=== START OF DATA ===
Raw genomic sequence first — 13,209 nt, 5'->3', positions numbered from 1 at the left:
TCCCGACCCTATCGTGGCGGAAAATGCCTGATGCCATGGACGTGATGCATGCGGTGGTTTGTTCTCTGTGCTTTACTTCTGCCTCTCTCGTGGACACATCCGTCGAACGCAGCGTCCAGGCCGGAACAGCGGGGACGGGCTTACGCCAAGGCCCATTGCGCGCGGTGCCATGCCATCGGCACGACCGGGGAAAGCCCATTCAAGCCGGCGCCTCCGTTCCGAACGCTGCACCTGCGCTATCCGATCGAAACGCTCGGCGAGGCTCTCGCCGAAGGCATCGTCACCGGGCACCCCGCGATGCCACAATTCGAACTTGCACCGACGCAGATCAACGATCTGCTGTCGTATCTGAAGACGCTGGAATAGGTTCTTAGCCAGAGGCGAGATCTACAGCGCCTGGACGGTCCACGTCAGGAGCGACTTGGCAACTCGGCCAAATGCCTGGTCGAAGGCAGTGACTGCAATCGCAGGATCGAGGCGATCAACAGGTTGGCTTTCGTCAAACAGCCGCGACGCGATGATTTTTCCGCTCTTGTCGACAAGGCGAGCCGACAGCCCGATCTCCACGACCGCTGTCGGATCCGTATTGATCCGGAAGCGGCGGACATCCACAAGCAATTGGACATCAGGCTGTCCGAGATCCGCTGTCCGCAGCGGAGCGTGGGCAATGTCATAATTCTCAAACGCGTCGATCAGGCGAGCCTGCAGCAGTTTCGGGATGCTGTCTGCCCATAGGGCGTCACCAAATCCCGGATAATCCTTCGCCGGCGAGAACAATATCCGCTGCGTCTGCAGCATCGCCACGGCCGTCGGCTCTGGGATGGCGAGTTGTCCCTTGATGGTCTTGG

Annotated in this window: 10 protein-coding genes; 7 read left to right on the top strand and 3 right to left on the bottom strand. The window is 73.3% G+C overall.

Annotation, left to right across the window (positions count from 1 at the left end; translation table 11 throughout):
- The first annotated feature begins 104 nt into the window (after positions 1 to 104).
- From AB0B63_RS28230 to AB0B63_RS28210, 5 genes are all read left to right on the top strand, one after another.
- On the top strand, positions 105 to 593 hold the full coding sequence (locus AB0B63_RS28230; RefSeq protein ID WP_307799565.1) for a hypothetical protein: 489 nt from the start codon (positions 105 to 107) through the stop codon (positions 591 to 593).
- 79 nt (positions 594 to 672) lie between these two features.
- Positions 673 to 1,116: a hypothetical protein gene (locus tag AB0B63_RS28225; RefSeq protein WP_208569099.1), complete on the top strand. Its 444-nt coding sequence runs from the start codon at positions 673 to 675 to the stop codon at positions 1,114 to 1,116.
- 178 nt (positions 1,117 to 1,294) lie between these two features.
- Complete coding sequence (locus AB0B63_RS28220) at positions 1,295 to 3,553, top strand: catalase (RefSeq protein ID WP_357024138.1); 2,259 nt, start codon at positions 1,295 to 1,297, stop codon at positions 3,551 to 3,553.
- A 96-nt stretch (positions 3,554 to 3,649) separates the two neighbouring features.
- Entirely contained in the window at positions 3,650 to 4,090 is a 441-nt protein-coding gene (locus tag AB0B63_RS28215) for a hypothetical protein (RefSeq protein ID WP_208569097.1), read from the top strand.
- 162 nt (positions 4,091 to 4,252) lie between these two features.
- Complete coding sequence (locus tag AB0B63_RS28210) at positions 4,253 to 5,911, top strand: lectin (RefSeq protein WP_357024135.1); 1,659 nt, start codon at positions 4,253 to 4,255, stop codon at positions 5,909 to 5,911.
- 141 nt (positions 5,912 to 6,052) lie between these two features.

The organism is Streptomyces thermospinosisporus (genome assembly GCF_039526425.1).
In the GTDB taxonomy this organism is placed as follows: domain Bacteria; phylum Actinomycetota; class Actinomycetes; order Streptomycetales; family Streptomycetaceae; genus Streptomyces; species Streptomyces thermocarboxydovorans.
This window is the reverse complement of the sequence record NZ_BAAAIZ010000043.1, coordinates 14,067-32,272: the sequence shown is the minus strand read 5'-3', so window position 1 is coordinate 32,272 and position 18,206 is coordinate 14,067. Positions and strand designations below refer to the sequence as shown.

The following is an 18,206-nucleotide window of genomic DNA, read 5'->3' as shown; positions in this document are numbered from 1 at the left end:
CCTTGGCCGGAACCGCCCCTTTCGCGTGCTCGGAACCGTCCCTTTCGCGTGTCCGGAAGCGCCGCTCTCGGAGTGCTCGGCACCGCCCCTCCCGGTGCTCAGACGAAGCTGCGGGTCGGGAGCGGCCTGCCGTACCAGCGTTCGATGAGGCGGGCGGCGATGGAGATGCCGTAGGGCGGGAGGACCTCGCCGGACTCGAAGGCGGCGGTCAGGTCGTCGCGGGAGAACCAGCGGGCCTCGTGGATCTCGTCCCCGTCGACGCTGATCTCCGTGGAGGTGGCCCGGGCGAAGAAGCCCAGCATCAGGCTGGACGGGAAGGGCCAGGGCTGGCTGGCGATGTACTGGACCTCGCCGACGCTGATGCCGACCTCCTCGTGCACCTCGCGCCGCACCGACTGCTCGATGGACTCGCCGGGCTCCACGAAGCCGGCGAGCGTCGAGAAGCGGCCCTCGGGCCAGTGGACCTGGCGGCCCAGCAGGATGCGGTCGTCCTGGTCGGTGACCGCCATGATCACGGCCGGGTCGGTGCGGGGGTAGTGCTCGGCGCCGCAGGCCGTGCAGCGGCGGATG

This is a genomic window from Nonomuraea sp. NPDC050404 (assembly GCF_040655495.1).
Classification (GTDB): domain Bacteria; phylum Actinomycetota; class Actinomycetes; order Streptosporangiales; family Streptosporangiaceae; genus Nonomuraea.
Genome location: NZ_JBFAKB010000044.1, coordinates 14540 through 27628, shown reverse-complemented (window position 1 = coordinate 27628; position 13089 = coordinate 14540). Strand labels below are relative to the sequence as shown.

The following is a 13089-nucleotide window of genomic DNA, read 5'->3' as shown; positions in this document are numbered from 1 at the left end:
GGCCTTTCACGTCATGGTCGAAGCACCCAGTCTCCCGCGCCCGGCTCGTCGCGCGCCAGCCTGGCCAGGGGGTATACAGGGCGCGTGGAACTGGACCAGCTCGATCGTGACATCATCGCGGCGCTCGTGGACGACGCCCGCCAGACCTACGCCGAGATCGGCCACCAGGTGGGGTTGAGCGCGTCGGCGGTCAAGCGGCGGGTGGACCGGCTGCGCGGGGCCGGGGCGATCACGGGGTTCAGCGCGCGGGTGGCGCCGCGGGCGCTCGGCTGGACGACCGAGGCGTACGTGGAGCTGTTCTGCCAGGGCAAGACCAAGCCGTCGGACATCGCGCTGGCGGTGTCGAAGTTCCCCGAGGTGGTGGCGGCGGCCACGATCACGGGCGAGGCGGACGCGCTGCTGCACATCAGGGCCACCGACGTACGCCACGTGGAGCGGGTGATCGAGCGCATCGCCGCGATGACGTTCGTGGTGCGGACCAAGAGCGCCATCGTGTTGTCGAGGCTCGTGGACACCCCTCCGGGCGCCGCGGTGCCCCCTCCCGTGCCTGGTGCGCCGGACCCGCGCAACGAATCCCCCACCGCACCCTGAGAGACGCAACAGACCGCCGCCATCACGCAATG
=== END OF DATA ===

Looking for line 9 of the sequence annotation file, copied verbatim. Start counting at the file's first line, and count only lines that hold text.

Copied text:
- Positions 673 to 1,116: a hypothetical protein gene (locus tag AB0B63_RS28225; RefSeq protein WP_208569099.1), complete on the top strand. Its 444-nt coding sequence runs from the start codon at positions 673 to 675 to the stop codon at positions 1,114 to 1,116.